Entrepreneurial competitions help you run a successful business

Four young men and two young women sit around a desk discussing business ideas

If you want to start a business, entrepreneurial competitions can give you the skills to succeed.

If you want to become an entrepreneur and run your own business after you leave secondary school or university, entering an entrepreneurial competition will help you:

  • develop the skills you will need
  • find out if it’s a career you would enjoy.

Entrepreneurial competitions re-create the limitations and possibilities of running a business, so they’re a good guide to the real thing.

Young Enterprise Scheme creates entrepreneurial skills

The Young Enterprise Scheme (YES) competition shows small groups of senior secondary school learners what it’s like to be an entrepreneur, by helping them create and run their own business.

“Being an entrepreneur takes a certain kind of mindset or way of thinking,” says YES head of impact Colin Kennedy.

Entrants need business skills like sales, planning and research, as well as personal skills like resilience, communication and analysis.

During the competition, learners talk to real business coaches and entrepreneurs.

At the competition’s national final, judges decide whether to invest pretend money in the businesses.

The winner is the business that gets the most “money”.

The YES has three main goals, to:

  • create entrepreneurial and innovative skills and ways of thinking
  • inspire young entrepreneurs’ hearts (give them courage), stomachs (with hunger) and heads (by giving them knowledge)
  • help the learners’ companies be successful.

Case competitions need entrepreneurs who can think creatively

In case competitions, entrants are given information about an organisation and need to:

  • identify the challenges and issues affecting the company
  • use their skills and think creatively to find solutions to those challenges and issues.

The New Zealand Secondary School Case Competition (NZSSCC) is for secondary school learners and uses real business cases in their competitions.

NZSSCC entrants present their solutions to judges at local, regional, then national levels.

“The entrants think critically but realistically about the case they get,” says case competition co-organiser Karan Kalsi.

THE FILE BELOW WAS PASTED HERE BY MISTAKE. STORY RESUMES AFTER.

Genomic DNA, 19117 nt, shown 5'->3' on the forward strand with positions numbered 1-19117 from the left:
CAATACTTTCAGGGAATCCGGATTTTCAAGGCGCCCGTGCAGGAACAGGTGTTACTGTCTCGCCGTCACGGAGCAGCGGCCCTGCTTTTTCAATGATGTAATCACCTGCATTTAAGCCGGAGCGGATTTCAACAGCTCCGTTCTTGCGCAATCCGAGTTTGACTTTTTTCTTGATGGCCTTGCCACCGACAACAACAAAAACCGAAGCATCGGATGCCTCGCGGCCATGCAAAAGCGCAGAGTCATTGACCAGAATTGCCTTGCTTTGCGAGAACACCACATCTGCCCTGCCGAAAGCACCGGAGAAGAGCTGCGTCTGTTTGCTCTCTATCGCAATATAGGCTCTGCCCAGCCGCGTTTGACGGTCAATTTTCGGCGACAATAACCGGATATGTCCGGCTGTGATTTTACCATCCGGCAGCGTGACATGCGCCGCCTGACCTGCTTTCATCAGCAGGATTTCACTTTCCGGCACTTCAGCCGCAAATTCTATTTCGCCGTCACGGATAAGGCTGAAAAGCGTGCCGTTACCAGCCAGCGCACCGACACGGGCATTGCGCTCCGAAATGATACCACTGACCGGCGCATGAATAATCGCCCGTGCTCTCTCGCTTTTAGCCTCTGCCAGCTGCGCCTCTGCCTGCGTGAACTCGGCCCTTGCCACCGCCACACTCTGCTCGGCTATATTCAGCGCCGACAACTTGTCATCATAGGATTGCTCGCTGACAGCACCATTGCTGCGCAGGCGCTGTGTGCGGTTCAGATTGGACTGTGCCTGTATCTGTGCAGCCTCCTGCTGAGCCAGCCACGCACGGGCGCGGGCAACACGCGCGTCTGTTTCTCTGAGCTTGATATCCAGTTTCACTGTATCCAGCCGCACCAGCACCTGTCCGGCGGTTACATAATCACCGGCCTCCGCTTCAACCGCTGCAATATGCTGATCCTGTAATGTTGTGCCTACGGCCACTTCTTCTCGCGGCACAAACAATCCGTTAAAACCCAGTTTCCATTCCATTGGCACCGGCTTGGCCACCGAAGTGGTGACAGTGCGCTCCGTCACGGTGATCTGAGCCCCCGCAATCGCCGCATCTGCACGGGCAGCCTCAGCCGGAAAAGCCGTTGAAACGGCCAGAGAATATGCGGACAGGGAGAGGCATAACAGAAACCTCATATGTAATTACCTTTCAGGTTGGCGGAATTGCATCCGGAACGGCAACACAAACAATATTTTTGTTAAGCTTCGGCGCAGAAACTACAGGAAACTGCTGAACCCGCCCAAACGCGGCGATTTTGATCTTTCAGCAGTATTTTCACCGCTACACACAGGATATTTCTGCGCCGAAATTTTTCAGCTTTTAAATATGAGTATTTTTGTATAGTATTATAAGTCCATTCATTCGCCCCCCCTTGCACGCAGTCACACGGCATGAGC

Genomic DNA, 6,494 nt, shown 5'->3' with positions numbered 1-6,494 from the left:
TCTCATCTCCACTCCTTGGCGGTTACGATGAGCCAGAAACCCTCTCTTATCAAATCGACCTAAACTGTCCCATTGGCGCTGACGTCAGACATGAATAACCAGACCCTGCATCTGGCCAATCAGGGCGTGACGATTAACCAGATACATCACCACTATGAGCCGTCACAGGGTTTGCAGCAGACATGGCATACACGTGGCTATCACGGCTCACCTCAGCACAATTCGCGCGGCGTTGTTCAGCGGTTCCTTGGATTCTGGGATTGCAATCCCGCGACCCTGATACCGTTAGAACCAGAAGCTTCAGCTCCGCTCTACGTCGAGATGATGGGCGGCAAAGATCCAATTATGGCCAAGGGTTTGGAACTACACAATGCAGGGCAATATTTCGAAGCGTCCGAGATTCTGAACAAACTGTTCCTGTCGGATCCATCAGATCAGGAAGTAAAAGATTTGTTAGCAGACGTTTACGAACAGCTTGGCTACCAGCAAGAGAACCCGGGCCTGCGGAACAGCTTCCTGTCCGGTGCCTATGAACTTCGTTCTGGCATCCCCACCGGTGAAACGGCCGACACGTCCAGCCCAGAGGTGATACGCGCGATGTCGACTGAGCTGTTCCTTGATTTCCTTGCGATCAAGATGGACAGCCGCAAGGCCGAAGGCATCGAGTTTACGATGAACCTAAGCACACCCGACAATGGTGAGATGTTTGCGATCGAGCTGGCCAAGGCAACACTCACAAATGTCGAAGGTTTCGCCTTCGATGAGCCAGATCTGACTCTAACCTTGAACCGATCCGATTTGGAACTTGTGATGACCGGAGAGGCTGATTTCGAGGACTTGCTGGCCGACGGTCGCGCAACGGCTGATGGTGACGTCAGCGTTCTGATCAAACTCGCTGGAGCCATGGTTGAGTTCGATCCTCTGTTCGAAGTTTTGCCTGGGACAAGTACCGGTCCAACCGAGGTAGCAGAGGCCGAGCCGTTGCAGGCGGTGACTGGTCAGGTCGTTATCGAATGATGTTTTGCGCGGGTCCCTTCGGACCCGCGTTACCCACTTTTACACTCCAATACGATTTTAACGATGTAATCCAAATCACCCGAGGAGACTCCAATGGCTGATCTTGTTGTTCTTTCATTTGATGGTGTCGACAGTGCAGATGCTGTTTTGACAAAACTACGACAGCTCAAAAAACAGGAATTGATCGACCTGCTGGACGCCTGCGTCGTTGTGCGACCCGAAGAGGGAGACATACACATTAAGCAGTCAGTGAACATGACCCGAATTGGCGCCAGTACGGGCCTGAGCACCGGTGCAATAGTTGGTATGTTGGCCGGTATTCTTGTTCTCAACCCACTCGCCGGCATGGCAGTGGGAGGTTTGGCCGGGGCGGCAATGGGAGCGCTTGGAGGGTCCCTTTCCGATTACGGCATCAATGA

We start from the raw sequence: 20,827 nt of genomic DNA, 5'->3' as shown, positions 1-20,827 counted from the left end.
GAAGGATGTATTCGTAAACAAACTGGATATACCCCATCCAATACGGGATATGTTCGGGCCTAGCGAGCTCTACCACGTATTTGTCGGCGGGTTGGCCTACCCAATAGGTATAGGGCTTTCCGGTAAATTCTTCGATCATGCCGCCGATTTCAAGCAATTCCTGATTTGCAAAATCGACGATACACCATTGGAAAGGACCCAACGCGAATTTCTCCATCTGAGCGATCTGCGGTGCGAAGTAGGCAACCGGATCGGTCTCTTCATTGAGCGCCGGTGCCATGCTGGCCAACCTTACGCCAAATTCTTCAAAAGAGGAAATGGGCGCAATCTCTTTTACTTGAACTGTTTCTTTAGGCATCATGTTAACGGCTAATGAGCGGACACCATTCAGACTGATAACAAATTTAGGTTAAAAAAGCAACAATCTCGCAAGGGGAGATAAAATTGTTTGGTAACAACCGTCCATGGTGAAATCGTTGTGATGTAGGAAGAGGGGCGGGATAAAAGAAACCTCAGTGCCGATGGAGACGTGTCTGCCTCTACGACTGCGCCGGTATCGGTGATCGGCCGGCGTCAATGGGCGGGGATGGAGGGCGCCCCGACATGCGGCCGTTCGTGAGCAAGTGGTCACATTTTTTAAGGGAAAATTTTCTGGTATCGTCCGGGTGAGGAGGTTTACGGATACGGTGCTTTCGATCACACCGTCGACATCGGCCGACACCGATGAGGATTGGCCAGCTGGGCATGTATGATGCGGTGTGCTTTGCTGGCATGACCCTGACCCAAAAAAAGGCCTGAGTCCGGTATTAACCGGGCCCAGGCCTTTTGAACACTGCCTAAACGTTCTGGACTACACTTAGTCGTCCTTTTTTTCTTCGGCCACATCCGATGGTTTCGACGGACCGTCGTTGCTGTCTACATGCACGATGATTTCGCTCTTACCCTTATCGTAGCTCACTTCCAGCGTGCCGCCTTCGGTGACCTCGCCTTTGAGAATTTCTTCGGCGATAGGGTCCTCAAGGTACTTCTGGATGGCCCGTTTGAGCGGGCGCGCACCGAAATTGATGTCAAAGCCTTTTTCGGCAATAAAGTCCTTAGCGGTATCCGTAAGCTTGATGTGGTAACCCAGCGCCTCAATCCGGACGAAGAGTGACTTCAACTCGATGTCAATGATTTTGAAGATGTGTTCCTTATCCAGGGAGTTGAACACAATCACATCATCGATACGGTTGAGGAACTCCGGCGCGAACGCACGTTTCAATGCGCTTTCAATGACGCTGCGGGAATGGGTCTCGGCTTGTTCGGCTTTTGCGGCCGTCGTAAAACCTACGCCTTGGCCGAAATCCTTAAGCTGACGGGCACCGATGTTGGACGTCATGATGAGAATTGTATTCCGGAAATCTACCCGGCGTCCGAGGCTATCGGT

“Then in the national final they make presentations and try to persuade the judges that their business solutions are the best.”

The skills that case competition entrants learn are good skills for entrepreneurs, says Karan.

Velocity competitions make entrants work-ready

The Velocity entrepreneurship programme, based at Auckland University, is extracurricular and runs two entrepreneurial competitions.

  • The Innovation Challenge, where entrants write 1,000 words saying how they would solve a business problem.
  • The $100K Challenge, which happens after a schedule of talks, workshops and mentorship by industry leaders. The winners get money to start their business idea in the real world and a place in the VentureLab business incubator.

“The entrepreneurial way of thinking, and the skills that competitions promote, will be needed in the workplaces of the future,” says programme adviser Judith Marecek.

“There is no one skill that makes an entrepreneur,” says Judith.

“If anything, we would say personal traits like persistence and drive are key.”

Find out more

Sources

  • Kalsi, K, co-organiser, New Zealand Secondary School Case Competition, careers.govt.nz interview, August 2019.
  • Kennedy, C, head of impact, Young Enterprise Scheme, careers.govt.nz interview, August 2019.
  • Marecek, J, programme adviser, Velocity entrepreneurship programme, careers.govt.nz interview, August 2019.
  • New Zealand Secondary School Case Competition website, accessed August 2019, (www.schoolscasecompetition.co.nz)
  • Velocity entrepreneurship programme website, accessed August 2019, (www.velocity.auckland.ac.nz)
  • Young Enterprise Scheme website, accessed August 2019, (www.youngenterprise.org.nz).

Updated 9 Sep 2019